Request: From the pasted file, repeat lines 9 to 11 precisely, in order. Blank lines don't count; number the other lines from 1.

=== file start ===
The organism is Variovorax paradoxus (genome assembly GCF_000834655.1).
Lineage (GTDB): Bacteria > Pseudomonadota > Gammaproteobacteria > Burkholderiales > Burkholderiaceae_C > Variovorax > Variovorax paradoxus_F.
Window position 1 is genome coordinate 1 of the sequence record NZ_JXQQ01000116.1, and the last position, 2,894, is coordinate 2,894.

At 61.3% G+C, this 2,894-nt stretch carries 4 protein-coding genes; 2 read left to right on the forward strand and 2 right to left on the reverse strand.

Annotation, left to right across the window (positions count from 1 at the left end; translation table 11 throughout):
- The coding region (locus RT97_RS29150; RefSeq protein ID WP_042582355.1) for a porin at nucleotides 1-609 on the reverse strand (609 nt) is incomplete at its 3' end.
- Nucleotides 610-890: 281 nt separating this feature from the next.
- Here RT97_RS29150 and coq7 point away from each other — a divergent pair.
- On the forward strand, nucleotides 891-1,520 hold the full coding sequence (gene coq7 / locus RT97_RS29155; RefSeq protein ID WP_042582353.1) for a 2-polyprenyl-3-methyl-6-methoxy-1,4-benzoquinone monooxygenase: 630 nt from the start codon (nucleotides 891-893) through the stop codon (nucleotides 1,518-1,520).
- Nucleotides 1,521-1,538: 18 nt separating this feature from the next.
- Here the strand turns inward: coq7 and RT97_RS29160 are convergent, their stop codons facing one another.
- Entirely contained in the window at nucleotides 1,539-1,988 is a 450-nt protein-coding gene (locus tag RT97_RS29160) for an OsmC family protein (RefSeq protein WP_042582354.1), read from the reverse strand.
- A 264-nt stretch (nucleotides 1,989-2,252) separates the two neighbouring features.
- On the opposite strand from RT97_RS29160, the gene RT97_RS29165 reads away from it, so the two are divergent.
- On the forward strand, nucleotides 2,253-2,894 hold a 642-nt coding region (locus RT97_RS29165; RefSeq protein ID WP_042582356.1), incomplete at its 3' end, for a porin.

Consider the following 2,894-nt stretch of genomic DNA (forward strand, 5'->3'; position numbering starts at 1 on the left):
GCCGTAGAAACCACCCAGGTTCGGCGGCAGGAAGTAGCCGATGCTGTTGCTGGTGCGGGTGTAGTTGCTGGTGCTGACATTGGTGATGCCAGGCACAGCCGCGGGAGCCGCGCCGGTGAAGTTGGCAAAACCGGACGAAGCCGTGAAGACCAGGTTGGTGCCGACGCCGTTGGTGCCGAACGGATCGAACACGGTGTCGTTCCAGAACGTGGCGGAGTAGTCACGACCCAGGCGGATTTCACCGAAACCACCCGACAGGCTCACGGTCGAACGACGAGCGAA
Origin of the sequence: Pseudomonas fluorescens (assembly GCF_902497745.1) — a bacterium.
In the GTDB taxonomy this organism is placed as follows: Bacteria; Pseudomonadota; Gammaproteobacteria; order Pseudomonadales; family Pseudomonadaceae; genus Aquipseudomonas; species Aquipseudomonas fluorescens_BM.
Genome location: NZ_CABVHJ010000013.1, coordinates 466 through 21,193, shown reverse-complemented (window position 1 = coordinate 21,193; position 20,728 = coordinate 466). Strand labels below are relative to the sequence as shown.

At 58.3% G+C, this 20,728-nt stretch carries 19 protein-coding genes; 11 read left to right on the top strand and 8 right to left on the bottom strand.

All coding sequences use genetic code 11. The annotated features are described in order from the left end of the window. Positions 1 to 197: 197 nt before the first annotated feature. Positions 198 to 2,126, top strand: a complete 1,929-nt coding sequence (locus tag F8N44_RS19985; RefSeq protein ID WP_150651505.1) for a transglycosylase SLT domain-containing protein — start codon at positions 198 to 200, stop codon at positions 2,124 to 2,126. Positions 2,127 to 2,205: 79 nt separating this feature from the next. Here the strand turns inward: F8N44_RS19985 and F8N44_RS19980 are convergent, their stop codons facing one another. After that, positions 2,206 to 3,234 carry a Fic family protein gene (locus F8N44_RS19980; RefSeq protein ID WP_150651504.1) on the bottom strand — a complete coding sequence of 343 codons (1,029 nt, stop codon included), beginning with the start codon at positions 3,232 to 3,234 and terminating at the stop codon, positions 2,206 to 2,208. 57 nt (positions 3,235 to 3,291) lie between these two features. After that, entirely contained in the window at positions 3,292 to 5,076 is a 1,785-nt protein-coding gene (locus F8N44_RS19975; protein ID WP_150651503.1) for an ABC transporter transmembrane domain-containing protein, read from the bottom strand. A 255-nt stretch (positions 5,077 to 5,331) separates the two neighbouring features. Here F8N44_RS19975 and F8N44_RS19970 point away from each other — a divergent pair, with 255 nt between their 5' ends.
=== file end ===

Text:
- On the forward strand, nucleotides 891-1,520 hold the full coding sequence (gene coq7 / locus RT97_RS29155; RefSeq protein ID WP_042582353.1) for a 2-polyprenyl-3-methyl-6-methoxy-1,4-benzoquinone monooxygenase: 630 nt from the start codon (nucleotides 891-893) through the stop codon (nucleotides 1,518-1,520).
- Nucleotides 1,521-1,538: 18 nt separating this feature from the next.
- Here the strand turns inward: coq7 and RT97_RS29160 are convergent, their stop codons facing one another.